The ever-watchful eye of Big Brother has an instantly claustrophobic impression on the tale.  From the outset there is nothing but quietly spoken misery and nerve-chilling fear projected from the powerfully emotive tongue of Winston Smith.  The constant oppression and the growing need for fighting against The Party are delivered with absolute gusto from the perspective of our narrator.  Sympathy and emotional bonding between Smith and the reader is established from within just a few pages.  And from here on Orwell weaves a shocking tale of an utterly horrifying dystopian future.

Where Orwell’s earlier novel ‘Animal Farm’ (1945) portrayed the dangers of communism through a satirical remoulding of the Russian Bolshevik revolution, ‘Nineteen Eighty-Four’ instead goes for an all-out assault on the reader with a projected view of a world that has become thoroughly immersed in an oppressive communist reign.  There are instantly recognisable similarities and strong influences drawn from the likes of ‘We’ (1924) by Yevgeny Zamyatin or indeed ‘Brave New World’ (1931) by Aldous Huxley.  However, in spite of the obvious inspirations (outside of Orwell’s own experiences of the Cold War), ‘Nineteen Eighty-Four’ still explores much more ground with these fundamental ideas of dystopian fiction than any of its predecessors have done.

There’s no avoiding the fact that this is a saddening vision of humanity in the future.  It’s bleak and chilling with a meticulously callous nature.  The ideas lurking behind the storyline are like towering billboards over a cold cityscape, all of which are what really bring about the real strength of the novel.  Orwell takes no prisoners as he hammers home his messages on the way communism could potentially take humanity (although perhaps not to such an exaggerated degree).  Like a sledgehammer repeatedly swung at the reader’s face, the unrelenting bombardment of fear, censorship, hopelessness, oppression, injustice and the removal of everything that makes us human, makes for a truly hard-hitting and impactful read.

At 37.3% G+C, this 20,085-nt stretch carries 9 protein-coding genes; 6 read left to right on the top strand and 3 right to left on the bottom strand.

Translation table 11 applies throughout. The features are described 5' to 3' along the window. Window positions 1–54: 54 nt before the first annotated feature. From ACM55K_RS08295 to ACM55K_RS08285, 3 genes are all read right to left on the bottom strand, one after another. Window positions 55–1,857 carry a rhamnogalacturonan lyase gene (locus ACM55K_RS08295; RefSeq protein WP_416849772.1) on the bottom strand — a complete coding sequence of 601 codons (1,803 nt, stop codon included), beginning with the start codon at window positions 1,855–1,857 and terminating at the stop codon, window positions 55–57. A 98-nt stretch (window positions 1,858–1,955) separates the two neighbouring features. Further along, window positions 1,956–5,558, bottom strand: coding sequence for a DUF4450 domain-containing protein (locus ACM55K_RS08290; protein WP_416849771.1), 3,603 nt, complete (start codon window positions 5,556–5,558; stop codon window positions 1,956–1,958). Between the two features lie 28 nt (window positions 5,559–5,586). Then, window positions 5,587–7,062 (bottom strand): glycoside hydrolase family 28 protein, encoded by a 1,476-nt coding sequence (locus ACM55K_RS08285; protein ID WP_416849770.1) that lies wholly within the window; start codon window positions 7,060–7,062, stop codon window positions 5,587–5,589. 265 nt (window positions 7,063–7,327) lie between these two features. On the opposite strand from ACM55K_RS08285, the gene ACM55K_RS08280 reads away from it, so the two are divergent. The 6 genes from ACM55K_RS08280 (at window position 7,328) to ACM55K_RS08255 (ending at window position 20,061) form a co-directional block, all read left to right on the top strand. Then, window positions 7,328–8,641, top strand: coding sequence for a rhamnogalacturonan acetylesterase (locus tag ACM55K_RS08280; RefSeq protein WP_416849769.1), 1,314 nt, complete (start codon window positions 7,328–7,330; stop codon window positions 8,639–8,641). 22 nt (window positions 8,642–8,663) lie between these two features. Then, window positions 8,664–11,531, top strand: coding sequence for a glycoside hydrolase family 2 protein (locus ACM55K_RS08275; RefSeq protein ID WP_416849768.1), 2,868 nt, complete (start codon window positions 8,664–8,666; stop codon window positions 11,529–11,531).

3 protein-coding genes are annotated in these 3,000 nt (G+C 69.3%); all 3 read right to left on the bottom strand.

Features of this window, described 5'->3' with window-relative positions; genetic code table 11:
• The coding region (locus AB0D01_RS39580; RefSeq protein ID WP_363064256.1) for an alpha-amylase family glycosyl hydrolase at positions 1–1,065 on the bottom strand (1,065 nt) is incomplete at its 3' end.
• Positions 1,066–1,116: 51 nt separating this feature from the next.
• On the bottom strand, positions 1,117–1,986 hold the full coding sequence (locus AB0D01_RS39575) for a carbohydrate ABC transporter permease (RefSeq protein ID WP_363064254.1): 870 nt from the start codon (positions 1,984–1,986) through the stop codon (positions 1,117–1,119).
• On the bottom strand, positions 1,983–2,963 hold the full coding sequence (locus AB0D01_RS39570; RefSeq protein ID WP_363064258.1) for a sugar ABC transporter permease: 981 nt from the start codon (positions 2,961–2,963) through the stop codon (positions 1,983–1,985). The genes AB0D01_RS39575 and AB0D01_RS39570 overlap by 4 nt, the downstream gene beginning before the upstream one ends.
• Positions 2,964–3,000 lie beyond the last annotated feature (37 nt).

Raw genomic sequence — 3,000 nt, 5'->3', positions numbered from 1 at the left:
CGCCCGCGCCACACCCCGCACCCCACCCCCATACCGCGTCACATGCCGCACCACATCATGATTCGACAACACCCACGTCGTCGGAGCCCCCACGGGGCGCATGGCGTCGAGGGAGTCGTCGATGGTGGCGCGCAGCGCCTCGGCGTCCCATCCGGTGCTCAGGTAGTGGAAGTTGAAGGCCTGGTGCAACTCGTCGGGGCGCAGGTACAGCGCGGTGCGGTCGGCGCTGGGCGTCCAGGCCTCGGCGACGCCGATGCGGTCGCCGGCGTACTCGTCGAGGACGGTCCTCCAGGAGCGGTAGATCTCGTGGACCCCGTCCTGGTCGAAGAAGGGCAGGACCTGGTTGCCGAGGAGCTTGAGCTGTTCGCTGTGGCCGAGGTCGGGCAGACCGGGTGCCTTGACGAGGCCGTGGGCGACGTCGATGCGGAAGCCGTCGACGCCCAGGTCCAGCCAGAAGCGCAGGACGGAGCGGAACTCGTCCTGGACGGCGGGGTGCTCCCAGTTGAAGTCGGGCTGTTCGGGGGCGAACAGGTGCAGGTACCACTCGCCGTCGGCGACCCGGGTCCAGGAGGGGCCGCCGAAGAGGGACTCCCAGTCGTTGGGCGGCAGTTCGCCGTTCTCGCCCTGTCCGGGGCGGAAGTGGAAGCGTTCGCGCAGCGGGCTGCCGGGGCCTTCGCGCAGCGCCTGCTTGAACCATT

The story itself is utterly mesmerising.  Although clogged down with the oppressive dictatorship, the burning beacon that is Winston Smith’s own lingering humanity becomes so much more meaningful.  The reader quickly becomes completely sympathetic to his rebellious cause.  And as the storyline gradually picks up momentum, the spiralling events just consume the entirety of the tale until it’s too late and the brilliantly executed final section of the novel sees to a shocking but altogether fitting conclusion.

‘Nineteen Eighty-Four’ is an undisputed masterpiece.  It’s as compelling to read as it is powerful and provoking.  Its messages aren’t quietly whispered but instead beaten into the bloodied face of the reader.  It’s wrapped up in layer upon layer of despair, with only a slither of hope breaking through.  And good god does it deliver the goods.

The novel runs for a total of 326 pages.

© DLS Reviews